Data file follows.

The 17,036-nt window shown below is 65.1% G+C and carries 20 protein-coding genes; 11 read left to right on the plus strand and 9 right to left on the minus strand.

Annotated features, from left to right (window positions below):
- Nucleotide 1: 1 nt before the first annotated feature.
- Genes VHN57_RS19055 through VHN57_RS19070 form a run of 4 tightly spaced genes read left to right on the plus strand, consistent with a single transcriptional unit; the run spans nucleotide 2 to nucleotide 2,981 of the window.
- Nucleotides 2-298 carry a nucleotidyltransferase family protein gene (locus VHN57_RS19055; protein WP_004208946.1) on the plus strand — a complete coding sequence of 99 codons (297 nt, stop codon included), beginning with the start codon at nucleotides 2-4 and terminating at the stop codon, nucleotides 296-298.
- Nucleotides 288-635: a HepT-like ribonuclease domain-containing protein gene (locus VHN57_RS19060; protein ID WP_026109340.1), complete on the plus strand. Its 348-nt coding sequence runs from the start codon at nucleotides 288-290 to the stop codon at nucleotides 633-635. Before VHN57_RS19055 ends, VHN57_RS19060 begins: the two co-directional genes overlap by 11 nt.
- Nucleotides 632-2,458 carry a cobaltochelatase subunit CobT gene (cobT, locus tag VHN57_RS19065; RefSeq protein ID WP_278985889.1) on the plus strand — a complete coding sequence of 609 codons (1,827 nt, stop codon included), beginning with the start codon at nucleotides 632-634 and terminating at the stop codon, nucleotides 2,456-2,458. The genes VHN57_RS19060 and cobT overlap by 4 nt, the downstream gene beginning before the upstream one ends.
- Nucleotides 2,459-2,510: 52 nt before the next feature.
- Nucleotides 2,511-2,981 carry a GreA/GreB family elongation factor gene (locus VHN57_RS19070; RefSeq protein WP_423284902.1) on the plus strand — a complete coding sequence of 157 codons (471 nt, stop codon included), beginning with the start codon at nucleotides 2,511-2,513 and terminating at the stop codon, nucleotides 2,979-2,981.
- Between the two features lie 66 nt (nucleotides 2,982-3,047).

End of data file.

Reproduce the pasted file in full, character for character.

The 17,036-nt window shown below is 65.1% G+C and carries 20 protein-coding genes; 11 read left to right on the plus strand and 9 right to left on the minus strand.

Annotated features, from left to right (window positions below):
- Nucleotide 1: 1 nt before the first annotated feature.
- Genes VHN57_RS19055 through VHN57_RS19070 form a run of 4 tightly spaced genes read left to right on the plus strand, consistent with a single transcriptional unit; the run spans nucleotide 2 to nucleotide 2,981 of the window.
- Nucleotides 2-298 carry a nucleotidyltransferase family protein gene (locus VHN57_RS19055; protein WP_004208946.1) on the plus strand — a complete coding sequence of 99 codons (297 nt, stop codon included), beginning with the start codon at nucleotides 2-4 and terminating at the stop codon, nucleotides 296-298.
- Nucleotides 288-635: a HepT-like ribonuclease domain-containing protein gene (locus VHN57_RS19060; protein ID WP_026109340.1), complete on the plus strand. Its 348-nt coding sequence runs from the start codon at nucleotides 288-290 to the stop codon at nucleotides 633-635. Before VHN57_RS19055 ends, VHN57_RS19060 begins: the two co-directional genes overlap by 11 nt.
- Nucleotides 632-2,458 carry a cobaltochelatase subunit CobT gene (cobT, locus tag VHN57_RS19065; RefSeq protein ID WP_278985889.1) on the plus strand — a complete coding sequence of 609 codons (1,827 nt, stop codon included), beginning with the start codon at nucleotides 632-634 and terminating at the stop codon, nucleotides 2,456-2,458. The genes VHN57_RS19060 and cobT overlap by 4 nt, the downstream gene beginning before the upstream one ends.
- Nucleotides 2,459-2,510: 52 nt before the next feature.
- Nucleotides 2,511-2,981 carry a GreA/GreB family elongation factor gene (locus VHN57_RS19070; RefSeq protein WP_423284902.1) on the plus strand — a complete coding sequence of 157 codons (471 nt, stop codon included), beginning with the start codon at nucleotides 2,511-2,513 and terminating at the stop codon, nucleotides 2,979-2,981.
- Between the two features lie 66 nt (nucleotides 2,982-3,047).